Archeologists excavating what may have been an ancient Roman drinking den in the ruined city of Pompeii said Friday they have unearthed a well-preserved wall painting of gladiators in action, complete with realistically gory wounds. The 3ft by 4.5ft fresco is located in the Regio V site, in the northern section of Pompeii's archaeological park, in an area not currently accessible to visitors.
Image: A view of a well-preserved fresco depicting fighting gladiators in the ancient Roman city of Pompeii, Italy, recently unearthed by archeologists. The new discovery -- located in the Regio V site, north of the archaeological park -- was unveiled on Friday and it's not open to the public yet. (Archeological Park of Pompeii via AP)
Archeologists excavating what may have been an ancient Roman drinking den in the ruined city of Pompeii said Friday they have unearthed a well-preserved wall painting of gladiators in action, complete with realistically gory wounds.
The 3ft by 4.5ft fresco is located in the Regio V site, in the northern section of Pompeii's archaeological park, in an area not currently accessible to visitors.
It was found on a wall beneath the stairwell of what was probably a tavern, or wine shop.
“Of particular interest in this fresco is the extremely realistic representation of the wounds,” said Osanna, adding that the outcome of the fight is unknown. The losing gladiator is holding up his finger to “implore for mercy,” he noted.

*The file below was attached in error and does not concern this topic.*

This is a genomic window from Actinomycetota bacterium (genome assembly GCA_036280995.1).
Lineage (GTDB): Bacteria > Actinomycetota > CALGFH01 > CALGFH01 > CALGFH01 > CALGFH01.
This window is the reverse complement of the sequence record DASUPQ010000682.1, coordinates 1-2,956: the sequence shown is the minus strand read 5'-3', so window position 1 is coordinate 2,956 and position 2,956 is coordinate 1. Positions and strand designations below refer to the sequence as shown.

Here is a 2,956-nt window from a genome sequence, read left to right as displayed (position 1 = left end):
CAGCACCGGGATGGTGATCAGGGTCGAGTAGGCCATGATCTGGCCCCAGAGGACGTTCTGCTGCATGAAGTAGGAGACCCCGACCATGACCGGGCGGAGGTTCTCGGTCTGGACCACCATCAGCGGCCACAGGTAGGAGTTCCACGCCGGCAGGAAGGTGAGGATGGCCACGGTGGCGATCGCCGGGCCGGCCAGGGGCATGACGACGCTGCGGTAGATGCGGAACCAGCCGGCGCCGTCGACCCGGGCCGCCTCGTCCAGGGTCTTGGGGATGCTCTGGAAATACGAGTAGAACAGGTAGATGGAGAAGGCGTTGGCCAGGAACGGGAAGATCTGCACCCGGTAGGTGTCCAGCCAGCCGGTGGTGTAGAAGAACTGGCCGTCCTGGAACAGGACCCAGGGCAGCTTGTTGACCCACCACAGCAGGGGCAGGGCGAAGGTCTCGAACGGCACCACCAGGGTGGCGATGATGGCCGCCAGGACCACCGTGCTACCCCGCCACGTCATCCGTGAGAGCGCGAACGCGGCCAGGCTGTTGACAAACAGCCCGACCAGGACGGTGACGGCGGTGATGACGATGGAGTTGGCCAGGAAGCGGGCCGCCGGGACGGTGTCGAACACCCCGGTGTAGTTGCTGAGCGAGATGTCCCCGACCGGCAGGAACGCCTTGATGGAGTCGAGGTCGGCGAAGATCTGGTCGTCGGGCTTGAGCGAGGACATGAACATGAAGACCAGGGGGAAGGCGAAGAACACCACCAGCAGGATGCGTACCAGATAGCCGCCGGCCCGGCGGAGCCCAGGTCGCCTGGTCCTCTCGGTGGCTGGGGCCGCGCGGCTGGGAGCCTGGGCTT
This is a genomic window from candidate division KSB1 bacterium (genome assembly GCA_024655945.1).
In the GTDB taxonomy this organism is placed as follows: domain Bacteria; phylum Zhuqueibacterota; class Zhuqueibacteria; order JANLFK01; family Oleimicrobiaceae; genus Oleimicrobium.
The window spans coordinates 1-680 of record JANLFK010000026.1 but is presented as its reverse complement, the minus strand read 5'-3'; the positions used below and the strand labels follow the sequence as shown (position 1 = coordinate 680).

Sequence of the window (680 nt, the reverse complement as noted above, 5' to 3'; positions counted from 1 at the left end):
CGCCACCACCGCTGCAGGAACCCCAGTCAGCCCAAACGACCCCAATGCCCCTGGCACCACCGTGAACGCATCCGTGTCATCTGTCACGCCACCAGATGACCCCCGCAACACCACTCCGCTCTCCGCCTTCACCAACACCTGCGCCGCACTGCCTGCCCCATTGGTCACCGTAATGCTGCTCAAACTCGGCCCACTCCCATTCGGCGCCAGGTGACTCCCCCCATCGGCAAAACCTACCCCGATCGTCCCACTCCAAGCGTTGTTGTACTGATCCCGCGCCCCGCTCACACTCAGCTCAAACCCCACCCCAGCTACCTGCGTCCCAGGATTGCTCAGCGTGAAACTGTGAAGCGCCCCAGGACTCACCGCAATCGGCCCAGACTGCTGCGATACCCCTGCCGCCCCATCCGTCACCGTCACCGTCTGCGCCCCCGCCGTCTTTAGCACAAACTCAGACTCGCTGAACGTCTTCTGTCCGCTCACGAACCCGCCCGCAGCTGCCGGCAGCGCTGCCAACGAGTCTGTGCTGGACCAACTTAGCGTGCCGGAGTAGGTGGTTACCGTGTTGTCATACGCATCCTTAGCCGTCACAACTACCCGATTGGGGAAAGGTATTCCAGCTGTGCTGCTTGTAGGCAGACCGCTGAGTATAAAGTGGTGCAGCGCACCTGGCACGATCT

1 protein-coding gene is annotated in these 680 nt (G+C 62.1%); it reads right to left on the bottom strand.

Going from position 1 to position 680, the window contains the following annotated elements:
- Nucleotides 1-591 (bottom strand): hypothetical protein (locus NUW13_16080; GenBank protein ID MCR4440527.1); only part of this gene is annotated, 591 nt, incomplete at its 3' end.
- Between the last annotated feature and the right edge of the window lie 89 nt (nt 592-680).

The gladiators' fresco is the latest finding in the Pompeii park, which has yielded dozens of impressive discoveries in the last two years. But the site in recent years has also received bad publicity due to decay and poor maintenance.
Italy's Culture Minister, Dario Franceschini, hailed the discovery on Friday, noting that “a few years ago Pompeii was known around the world for its negative image ... Today's story is one of redemption.”
Pompeii was a flourishing city destroyed by the eruption of Mount Vesuvius in 79 A.D. Last October, the finding of a charcoal inscription suggested that the eruption happened in October 79 A.D. rather than August of the same year, as was previously believed.
Franceschini stressed that the fresco finding “really shows that Pompeii is an inexhaustible source of research and knowledge for the archeologists of today and for the future.”
As part of a multi-million project founded by the European Union, Pompeii is currently undergoing its most extensive excavations since the 1950s, with archeologists removing tons of debris from long-buried areas of the city.
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